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Plant of the Week: Viburnum, Shasta (Double Viburnum)

The University of Arkansas System Division of Agriculture does not promote, support or recommend plants featured in "Plant of the Week." Please consult your local Extension office for plants suitable for your region.

Plant of the Week

Shasta Viburnum, Double Viburnum
Latin: Viburnum plicatum var. tomentosum

Picture of Shasta viburnum in wide spreading form covered in white flowers.
Shasta viburnum is a wide spreading spring bloomer that gives dogwood a race for a beautiful display.

For a plant to catch your attention in the over abundance of spring, it has to be special. Shasta viburnum is one of the spring bloomers that not only catches your interest in spring, but holds it the rest of the year.

Shasta viburnum (Viburnum plicatum var. tomentosum) is a large deciduous shrub with a rectangular profile, usually wider than tall. While size estimates vary, I’ve seen a number that are 12 feet high and 15 feet wide after 15 years. It produces an upright trunk - oftentimes several trunks - that produce parallel, horizontal branches spaced about a foot apart. These tiered, evenly spaced branches give Shasta a distinctive wintertime appearance.

The 5-inch long ovate leaves are bright green with a corrugated surface. When grown in a sunny location the leaves take on a dull, purplish-red fall color.

Shasta is one of the "doublefile" viburnums, a name given to the group because blooms are produced in large, flat-topped inflorescences down each side of these layered side branches. The showy white bloom clusters are 5 or 6 inches across and composed of an outer rim of flowers to 1 and 1/2 inches across.

Smaller, fertile, star-like white florets dominate the center of the inflorescence, but a number of the larger, sterile flowers are scattered amongst these. When in full flower, the emerging leaves are almost obscured by a cloud of white. Blooms appear in late April or early May in north Arkansas.

As beautiful as the flowers are, I’ve had more comment from garden visitors on the stunning berries that appear in mid June. The red, turning to black, berries are held upright above the layered branches and produce a spectacular effect. The birds love them.

Shasta viburnum is a release from the U.S. National Arboretum, having been developed by Dr. Donald Egolf (1928 - 1990). Egolf began his shrub breeding work for the arboretum in 1958 and introduced almost 60 ornamentals (including a dozen viburnums) to the nursery trade, many of which have become the standard items against which all others are judged.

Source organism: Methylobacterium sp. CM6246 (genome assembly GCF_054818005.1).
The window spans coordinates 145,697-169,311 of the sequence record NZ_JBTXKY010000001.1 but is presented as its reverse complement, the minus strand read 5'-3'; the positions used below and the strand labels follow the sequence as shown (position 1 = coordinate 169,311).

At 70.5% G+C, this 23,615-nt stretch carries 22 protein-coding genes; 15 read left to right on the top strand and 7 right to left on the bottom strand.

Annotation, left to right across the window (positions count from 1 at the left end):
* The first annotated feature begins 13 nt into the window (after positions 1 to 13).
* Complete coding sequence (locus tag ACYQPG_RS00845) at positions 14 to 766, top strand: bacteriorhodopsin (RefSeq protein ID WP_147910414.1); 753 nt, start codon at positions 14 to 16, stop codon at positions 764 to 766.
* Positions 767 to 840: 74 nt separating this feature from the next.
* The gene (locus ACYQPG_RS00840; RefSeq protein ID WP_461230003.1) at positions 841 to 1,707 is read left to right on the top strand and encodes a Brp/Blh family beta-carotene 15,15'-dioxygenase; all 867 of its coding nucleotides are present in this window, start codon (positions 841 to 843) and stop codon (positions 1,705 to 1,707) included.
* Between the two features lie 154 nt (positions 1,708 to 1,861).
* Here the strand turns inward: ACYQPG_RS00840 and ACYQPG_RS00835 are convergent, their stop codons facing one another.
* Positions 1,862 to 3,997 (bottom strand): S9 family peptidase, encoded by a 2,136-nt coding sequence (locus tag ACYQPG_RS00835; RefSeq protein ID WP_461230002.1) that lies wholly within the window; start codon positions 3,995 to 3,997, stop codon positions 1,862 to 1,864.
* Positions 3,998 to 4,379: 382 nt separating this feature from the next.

Shasta viburnum actually had its beginning during his graduate school days at Cornell University. In 1954, he crossed an unnamed seedling doublefile viburnum with ‘Mariesii,’ an old, still popular cultivar developed by the James Veitch & Sons Nursery in Chelsea, England. From this population, he selected individuals with strong horizontal branching habit and large flowers. These were allowed to intermingle. The best seedling was selected from the F2 population in 1968, which Shasta officially released in 1979.

Egolf is one of several prominent horticulturists to have his career tragically cut short in auto accident. Perhaps there is some credence to the observation that we tend towards being bad drivers, always scanning the scene for plants and not paying enough attention to the road.

So, after 50 years of work, Shasta has become fairly common in the springtime landscape of much of the country. I have heard it suggested that viburnums can be used as a substitute for dogwoods, a suggestion I dismissed as wishful thinking. But, Shasta viburnum is as showy as most dogwoods in bloom, so they could serve in that capacity.

Shastas are easy to find in nurseries and easy to grow. They tolerate a wide array of soil types, but do best in better soils. Mine receive a bit of direct sun in the morning beneath the oaks and bloom heavily each spring, but there is little fall color in the shady site. In sunnier sites, they will be more compact and broad spreading.

As a rule, viburnum seeds are difficult to germinate. But, that does not seem to be the case with Shasta, for a number of seedlings have appeared beneath my plants. I see no indication of spread beyond the immediate vicinity of the bush, but birds do fly.

By: Gerald Klingaman, retired
Extension Horticulturist - Ornamentals
Extension News - May 6, 2005


The University of Arkansas Division of Agriculture does not maintain lists of retail outlets where these plants can be purchased. Please check your local nursery or other retail outlets to ask about the availability of these plants for your growing area.